The Poems of Henry Van Dyke eBook

This eBook from the Gutenberg Project consists of approximately 235 pages of information about The Poems of Henry Van Dyke.
charity! 
      You who loved little children best
    Of all the poets that ever sung,
        Great heart, golden heart,
    Old, and yet ever young,
        Minstrel of liberty,
    Lover of all free, winged things,
      Now at last you are free,—­
    Your soul has its wings! 
  Heart of France for a hundred years,
    Floating far in the light that never fails you,
  Over the turmoil of mortal hopes and fears
    Victor, forever victor, the whole world hails you!

March, 1902.

LONGFELLOW

In a great land, a new land, a land full of labour and riches and
confusion,
Where there were many running to and fro, and shouting, and striving
together,
In the midst of the hurry and the troubled noise, I heard the voice of
one singing.

“What are you doing there, O man, singing quietly amid all this tumult? 
This is the time for new inventions, mighty shoutings, and blowings of
the trumpet.”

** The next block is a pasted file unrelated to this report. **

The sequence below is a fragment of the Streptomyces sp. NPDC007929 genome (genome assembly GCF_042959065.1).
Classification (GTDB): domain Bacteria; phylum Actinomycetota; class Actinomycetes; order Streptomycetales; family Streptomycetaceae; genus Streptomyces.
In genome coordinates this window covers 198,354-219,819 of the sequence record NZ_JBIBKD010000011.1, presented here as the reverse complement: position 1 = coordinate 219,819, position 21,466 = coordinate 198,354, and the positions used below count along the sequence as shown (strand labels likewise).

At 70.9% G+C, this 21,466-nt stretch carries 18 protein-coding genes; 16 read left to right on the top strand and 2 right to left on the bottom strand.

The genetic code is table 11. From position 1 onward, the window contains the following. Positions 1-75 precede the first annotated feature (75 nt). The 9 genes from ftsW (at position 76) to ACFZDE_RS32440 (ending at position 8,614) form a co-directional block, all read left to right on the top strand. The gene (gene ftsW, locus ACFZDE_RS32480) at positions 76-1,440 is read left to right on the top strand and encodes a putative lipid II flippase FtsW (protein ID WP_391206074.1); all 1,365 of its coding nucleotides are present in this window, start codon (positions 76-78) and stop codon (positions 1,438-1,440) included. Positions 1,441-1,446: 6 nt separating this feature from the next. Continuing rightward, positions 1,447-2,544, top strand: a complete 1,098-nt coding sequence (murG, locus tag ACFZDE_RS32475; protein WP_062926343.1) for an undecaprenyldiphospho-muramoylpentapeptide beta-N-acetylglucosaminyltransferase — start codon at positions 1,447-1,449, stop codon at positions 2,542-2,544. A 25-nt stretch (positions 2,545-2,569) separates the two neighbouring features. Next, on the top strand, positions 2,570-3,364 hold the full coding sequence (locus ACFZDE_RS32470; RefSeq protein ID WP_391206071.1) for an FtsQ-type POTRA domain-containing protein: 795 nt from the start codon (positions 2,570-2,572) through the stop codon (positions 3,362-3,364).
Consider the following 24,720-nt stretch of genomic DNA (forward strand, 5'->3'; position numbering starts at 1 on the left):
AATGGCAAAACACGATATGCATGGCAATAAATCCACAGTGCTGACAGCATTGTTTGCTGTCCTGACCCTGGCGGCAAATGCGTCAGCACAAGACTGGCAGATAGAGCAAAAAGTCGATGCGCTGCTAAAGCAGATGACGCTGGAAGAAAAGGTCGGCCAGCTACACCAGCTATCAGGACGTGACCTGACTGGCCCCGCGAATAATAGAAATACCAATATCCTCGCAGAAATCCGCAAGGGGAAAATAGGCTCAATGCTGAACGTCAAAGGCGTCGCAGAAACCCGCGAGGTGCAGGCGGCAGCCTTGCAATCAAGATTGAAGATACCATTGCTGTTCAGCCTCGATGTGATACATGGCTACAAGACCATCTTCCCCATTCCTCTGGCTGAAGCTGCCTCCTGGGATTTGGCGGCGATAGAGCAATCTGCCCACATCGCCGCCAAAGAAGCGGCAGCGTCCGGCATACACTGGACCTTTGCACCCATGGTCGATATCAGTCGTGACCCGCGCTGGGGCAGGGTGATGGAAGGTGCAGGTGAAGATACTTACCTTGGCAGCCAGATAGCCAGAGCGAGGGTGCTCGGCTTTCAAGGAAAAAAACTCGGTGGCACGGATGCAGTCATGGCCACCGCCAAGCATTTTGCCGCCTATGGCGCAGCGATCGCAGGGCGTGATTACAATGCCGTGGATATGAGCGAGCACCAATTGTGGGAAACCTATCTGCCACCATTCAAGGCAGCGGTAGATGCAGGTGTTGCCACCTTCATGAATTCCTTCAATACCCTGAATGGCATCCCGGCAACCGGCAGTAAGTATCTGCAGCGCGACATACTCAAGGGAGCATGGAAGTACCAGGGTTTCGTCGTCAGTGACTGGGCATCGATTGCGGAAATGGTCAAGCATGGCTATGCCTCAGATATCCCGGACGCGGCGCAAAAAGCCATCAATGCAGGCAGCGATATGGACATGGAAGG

But he answered, “I am only shepherding my sheep with music.”

So he went along his chosen way, keeping his little flock around him;
And he paused to listen, now and then, beside the antique fountains,
Where the faces of forgotten gods were refreshed with musically falling

                    waters;

Or he sat for a while at the blacksmith’s door, and heard the cling-clang
of the anvils;
Or he rested beneath old steeples full of bells, that showered their
chimes upon him;
Or he walked along the border of the sea, drinking in the long roar of
the billows;

Or he sunned himself in the pine-scented shipyard, amid the tattoo of
the mallets;
Or he leaned on the rail of the bridge, letting his thoughts flow with
the whispering river;
He hearkened also to ancient tales, and made them young again with his
singing.

Then a flaming arrow of death fell on his flock, and pierced the heart
of his dearest! 
Silent the music now, as the shepherd entered the mystical temple of
sorrow: 
Long he tarried in darkness there:  but when he came out he was singing.

And I saw the faces of men and women and children silently turning toward
him;
The youth setting out on the journey of life, and the old man waiting
beside the last mile-stone;
The toiler sweating beneath his load; and the happy mother rocking her
cradle;

The lonely sailor on far-off seas; and the gray-minded scholar in his
book-room;
The mill-hand bound to a clacking machine; and the hunter in the forest;
And the solitary soul hiding friendless in the wilderness of the city;

Many human faces, full of care and longing, were drawn irresistibly
toward him,
By the charm of something known to every heart, yet very strange and
lovely,
And at the sound of his singing wonderfully all their faces were
lightened.

Copyrights
Project Gutenberg
The Poems of Henry Van Dyke from Project Gutenberg. Public domain.
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